(2) From subsections (d)(1), (2), (3), and (4) (Access to Records) because these provisions concern individual rights of access to and amendment of records (including the review of agency denials of either) contained in this system, which consists of intelligence, counterterrorism, homeland security, and related investigatory records concerning efforts of the Department, as described more fully in subsection (b)(1), above. Compliance with these provisions could inform or alert the subject of an intelligence, counterterrorism, homeland security, or investigatory effort undertaken on behalf of the Department, or by another agency with whom DHS is cooperating, of the fact and nature of such efforts, and/or the relevant intelligence, counterterrorism, homeland security, or investigatory interest of DHS and/or other intelligence, counterterrorism, or law enforcement agencies. Moreover, compliance could also compromise sensitive information either classified in the interest of national security, or which otherwise requires, as appropriate, safeguarding and protection from unauthorized disclosure; identify a confidential source or disclose information which would constitute an unwarranted invasion of another individual's personal privacy; reveal a sensitive intelligence or investigative technique or method, including interfering with intelligence or law enforcement investigative processes by permitting the destruction of evidence, improper influencing or intimidation of witnesses, fabrication of statements or testimony, and flight from detection or apprehension; or constitute a potential danger to the health or safety of intelligence, counterterrorism, homeland security, and law enforcement personnel, confidential sources and informants, and potential witnesses. Amendment of the records would interfere with ongoing intelligence, counterterrorism, homeland security, and law enforcement investigations and activities, including incident reporting and analysis activities, and impose an impossible administrative burden by requiring investigations, reports, and analyses to be continuously reinvestigated and revised.

(3) From subsection (e)(1) (Relevant and Necessary) because it is not always possible for DHS to know in advance of its receipt the relevance and necessity of each piece of information it acquires in the course of an intelligence, counterterrorism, or investigatory effort undertaken on behalf of the Department, or by another agency with whom DHS is cooperating. In the context of the authorized intelligence, counterterrorism, and investigatory activities undertaken by DHS personnel, relevance and necessity are questions of analytic judgment and timing, such that what may appear relevant and necessary when acquired ultimately may be deemed unnecessary upon further analysis and evaluation. Similarly, in some situations, it is only after acquired information is collated, analyzed, and evaluated in light of other available evidence and information that its relevance and necessity can be established or made clear. Constraining the initial acquisition of information included within the ERS in accordance with the relevant and necessary requirement of subsection (e)(1) could discourage the appropriate receipt of Start Printed Page 56924and access to information which DHS and I&A are otherwise authorized to receive and possess under law, and thereby impede efforts to detect, deter, prevent, disrupt, or apprehend terrorists or terrorist groups, and/or respond to terrorist or other activities which threaten homeland security. Notwithstanding this claimed exemption, which would permit the acquisition and temporary maintenance of records whose relevance to the purpose of the ERS may be less than fully clear, DHS will only disclose such records after determining whether such disclosures are themselves consistent with the published ERS routine uses. Moreover, it should be noted that, as concerns the receipt by I&A, for intelligence purposes, of information in any record which identifies a U.S. Person, as defined in Executive Order 12333, as amended, such receipt, and any subsequent use or dissemination of that identifying information, is undertaken consistent with the procedures established and adhered to by I&A pursuant to that Executive Order. Specifically, I&A intelligence personnel may acquire information which identifies a particular U.S. Person, retain it within or disseminate it from ERS, as appropriate, only when it is determined that the personally identifying information is necessary for the conduct of I&A's functions, and otherwise falls into one of a limited number of authorized categories, each of which reflects discrete activities for which information on individuals would be utilized by the Department in the overall execution of its statutory mission.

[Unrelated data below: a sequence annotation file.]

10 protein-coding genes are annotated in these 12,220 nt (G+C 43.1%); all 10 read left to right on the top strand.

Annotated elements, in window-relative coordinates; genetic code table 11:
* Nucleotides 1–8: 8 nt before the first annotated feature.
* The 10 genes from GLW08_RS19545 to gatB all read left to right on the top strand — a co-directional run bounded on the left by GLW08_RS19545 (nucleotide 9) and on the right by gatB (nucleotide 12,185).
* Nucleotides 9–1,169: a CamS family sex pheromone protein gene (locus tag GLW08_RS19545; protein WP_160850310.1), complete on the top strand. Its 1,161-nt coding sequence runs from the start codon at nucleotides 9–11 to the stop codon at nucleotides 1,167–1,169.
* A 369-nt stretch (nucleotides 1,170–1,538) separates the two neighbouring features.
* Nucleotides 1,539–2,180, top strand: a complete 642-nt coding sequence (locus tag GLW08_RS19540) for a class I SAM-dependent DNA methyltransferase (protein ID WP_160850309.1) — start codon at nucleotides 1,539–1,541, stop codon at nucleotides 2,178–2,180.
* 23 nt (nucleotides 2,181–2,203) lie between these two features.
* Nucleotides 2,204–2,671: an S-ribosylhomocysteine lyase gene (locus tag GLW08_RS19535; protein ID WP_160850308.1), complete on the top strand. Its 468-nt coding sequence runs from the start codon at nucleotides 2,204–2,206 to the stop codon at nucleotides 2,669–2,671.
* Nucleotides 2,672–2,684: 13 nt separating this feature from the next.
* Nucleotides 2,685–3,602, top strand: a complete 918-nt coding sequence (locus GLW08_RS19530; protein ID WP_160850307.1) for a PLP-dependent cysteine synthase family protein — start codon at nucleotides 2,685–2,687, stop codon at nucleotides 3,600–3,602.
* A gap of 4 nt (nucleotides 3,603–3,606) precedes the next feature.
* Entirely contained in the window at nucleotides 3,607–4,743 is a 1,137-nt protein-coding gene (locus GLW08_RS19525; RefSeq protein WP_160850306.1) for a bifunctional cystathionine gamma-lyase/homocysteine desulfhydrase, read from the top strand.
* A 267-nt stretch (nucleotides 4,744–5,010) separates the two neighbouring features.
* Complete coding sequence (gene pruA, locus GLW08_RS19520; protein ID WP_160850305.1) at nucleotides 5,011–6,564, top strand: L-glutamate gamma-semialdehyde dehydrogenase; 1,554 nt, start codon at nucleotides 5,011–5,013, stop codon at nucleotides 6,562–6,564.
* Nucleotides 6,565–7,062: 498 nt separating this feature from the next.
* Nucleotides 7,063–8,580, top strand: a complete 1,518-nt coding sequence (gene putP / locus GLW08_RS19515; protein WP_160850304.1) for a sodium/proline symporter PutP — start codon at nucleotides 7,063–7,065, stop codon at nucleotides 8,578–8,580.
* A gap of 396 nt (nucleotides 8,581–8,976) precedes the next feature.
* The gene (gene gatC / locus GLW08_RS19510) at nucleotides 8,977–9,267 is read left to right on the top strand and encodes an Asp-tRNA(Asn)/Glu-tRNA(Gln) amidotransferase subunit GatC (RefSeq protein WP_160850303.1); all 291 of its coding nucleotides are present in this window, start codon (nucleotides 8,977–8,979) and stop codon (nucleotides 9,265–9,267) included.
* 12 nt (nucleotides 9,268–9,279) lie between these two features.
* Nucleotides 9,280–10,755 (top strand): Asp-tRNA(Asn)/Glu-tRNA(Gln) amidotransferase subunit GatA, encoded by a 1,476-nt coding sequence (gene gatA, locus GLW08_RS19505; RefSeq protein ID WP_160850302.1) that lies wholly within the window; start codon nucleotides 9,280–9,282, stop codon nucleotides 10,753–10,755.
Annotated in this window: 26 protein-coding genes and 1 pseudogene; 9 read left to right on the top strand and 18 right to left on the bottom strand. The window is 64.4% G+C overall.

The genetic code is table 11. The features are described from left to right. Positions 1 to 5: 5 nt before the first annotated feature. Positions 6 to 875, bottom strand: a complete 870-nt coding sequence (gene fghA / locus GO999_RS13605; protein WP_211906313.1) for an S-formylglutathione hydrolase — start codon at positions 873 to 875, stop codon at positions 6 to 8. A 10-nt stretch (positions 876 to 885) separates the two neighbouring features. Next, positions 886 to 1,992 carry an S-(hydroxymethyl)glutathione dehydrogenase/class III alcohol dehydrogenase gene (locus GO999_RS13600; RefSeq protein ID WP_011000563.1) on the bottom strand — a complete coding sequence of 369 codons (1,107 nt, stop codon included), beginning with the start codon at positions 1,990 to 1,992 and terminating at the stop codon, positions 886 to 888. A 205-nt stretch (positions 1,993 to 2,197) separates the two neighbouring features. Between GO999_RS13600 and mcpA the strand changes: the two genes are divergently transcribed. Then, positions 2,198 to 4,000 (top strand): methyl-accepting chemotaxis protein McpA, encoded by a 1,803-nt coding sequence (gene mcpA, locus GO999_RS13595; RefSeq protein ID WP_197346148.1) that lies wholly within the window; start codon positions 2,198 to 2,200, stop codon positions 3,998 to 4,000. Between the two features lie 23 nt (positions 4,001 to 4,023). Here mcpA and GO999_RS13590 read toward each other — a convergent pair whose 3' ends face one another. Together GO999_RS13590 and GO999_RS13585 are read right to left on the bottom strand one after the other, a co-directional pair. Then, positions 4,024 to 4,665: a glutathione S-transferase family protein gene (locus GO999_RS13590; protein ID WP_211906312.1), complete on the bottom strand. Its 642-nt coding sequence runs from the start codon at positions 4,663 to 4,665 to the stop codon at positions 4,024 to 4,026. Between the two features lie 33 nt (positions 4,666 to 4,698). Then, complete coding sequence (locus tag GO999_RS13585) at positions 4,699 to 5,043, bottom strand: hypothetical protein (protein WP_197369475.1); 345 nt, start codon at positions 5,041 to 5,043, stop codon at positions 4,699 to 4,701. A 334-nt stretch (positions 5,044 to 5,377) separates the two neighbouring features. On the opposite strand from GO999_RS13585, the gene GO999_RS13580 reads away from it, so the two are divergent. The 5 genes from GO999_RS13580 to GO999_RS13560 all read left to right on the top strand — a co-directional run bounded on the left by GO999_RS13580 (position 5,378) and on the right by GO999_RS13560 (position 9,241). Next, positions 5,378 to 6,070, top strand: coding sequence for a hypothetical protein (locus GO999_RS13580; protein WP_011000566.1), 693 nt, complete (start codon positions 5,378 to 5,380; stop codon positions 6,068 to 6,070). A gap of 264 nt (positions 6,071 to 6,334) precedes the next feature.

(4) From subsections (e)(4) (G), (H) and (I) (Access), and (f) (Agency Rules), inasmuch as it is unnecessary for the publication of rules and procedures contemplated therein since the ERS, pursuant to subsections (1) and (2), above, will be exempt from the underlying duties to provide to individuals notification about, access to, and the ability to amend or correct the information pertaining to them in, this system of records. Furthermore, to the extent that subsection (e)(4)(I) is construed to require more detailed disclosure than the information accompanying the system notice for ERS, as published in today's Federal Register, exemption from it is also necessary to protect the confidentiality, privacy, and physical safety of sources of information, as well as the methods for acquiring it. Finally, greater specificity concerning the description of categories of sources of properly classified records could also compromise or otherwise cause damage to the national or homeland security.

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Hugo Teufel III,

Chief Privacy Officer, Department of Homeland Security.

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[FR Doc. E8-22603 Filed 9-29-08; 8:45 am]